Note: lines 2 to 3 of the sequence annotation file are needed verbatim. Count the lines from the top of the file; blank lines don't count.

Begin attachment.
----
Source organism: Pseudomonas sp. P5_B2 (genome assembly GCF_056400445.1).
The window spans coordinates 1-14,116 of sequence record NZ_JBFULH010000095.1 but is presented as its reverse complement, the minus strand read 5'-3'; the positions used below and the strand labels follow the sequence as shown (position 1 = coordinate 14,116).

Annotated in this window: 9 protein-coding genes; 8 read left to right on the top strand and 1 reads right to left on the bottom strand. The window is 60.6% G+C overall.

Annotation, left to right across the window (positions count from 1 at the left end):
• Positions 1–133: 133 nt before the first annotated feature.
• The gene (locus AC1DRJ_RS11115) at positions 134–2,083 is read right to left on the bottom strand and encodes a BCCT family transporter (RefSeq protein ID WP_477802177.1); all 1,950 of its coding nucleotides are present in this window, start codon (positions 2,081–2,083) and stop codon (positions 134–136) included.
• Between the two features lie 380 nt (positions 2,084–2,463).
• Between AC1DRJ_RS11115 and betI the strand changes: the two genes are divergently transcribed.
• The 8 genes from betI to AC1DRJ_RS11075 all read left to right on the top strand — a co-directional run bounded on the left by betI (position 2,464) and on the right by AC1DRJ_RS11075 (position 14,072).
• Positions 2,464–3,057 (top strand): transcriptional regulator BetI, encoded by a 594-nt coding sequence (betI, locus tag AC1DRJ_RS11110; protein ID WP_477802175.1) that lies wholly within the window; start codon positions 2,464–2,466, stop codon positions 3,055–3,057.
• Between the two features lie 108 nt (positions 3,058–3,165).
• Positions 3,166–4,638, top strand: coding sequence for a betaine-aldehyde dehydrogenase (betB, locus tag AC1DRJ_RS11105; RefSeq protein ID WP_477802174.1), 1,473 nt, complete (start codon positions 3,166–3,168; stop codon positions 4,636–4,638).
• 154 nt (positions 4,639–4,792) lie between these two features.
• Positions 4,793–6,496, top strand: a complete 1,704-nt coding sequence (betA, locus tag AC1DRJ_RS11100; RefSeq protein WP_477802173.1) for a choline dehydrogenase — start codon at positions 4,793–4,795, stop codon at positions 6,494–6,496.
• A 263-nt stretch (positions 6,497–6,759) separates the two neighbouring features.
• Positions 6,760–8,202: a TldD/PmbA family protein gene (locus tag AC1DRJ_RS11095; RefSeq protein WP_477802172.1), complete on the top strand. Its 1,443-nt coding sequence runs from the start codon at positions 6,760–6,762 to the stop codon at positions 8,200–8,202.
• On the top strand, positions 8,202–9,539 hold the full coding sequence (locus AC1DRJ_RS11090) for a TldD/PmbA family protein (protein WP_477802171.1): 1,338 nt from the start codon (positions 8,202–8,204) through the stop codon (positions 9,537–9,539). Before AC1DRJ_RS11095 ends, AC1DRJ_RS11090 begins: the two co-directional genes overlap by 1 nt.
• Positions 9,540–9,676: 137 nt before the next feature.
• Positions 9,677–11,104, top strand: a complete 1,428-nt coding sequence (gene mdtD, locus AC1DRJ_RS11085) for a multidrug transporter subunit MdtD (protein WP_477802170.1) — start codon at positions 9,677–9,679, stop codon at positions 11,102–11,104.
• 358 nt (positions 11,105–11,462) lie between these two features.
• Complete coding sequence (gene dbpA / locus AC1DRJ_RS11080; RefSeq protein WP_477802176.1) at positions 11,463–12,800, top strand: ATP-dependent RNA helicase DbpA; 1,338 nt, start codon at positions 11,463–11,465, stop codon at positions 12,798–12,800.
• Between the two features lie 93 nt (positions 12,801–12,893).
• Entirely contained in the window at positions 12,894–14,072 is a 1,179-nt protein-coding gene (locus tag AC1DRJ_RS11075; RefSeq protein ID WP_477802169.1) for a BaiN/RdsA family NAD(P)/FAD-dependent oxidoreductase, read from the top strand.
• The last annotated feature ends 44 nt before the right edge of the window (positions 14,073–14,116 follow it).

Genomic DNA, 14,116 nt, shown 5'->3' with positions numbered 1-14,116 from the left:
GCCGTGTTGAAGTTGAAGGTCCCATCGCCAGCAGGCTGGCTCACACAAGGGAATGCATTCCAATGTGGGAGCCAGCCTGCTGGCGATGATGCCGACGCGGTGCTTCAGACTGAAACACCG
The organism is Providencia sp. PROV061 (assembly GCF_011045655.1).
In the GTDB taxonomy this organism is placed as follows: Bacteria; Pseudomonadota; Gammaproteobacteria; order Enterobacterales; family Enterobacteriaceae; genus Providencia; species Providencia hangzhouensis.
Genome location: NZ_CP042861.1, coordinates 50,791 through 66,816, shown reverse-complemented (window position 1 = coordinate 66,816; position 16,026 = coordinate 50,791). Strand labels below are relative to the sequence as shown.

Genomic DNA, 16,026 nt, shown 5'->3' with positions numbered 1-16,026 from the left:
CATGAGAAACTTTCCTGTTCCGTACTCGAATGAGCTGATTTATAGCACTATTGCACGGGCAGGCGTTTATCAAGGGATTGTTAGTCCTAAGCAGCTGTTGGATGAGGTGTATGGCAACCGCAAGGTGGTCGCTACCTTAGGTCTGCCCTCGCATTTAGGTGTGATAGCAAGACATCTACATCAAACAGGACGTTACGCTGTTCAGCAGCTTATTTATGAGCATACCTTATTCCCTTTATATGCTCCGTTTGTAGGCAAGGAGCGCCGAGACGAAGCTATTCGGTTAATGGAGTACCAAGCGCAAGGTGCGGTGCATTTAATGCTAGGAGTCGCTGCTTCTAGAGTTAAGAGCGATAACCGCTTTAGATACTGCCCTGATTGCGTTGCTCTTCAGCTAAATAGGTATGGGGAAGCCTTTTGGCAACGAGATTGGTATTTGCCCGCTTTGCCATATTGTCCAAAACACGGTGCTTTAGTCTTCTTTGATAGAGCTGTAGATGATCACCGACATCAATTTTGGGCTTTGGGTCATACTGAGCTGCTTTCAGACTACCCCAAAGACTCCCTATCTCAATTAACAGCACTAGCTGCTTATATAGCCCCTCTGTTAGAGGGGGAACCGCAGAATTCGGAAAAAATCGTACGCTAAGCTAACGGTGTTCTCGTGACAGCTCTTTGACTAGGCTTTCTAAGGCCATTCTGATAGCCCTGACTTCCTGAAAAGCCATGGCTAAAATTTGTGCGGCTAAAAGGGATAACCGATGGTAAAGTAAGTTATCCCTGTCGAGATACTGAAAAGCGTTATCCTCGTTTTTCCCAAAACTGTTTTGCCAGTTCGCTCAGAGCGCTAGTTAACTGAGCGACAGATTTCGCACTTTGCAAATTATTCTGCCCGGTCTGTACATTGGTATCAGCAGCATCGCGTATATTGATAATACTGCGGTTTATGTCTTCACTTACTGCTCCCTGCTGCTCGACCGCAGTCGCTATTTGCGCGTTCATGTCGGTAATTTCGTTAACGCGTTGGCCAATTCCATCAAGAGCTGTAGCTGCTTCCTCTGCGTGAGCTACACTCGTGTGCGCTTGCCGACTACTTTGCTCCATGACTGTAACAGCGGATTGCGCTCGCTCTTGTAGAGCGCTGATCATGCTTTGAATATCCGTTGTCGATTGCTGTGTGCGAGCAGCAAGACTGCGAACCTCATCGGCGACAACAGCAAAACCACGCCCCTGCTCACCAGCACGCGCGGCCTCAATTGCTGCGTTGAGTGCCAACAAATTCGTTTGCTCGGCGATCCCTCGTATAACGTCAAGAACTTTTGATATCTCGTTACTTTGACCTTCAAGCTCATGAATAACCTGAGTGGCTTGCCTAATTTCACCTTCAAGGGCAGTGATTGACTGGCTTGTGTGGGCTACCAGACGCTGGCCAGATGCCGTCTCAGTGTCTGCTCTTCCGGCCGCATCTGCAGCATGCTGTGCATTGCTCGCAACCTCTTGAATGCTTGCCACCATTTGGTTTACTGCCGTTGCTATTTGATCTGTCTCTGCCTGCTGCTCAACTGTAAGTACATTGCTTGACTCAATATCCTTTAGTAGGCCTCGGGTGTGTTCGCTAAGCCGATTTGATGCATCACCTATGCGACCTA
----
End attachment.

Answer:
The window spans coordinates 1-14,116 of sequence record NZ_JBFULH010000095.1 but is presented as its reverse complement, the minus strand read 5'-3'; the positions used below and the strand labels follow the sequence as shown (position 1 = coordinate 14,116).

Annotated in this window: 9 protein-coding genes; 8 read left to right on the top strand and 1 reads right to left on the bottom strand. The window is 60.6% G+C overall.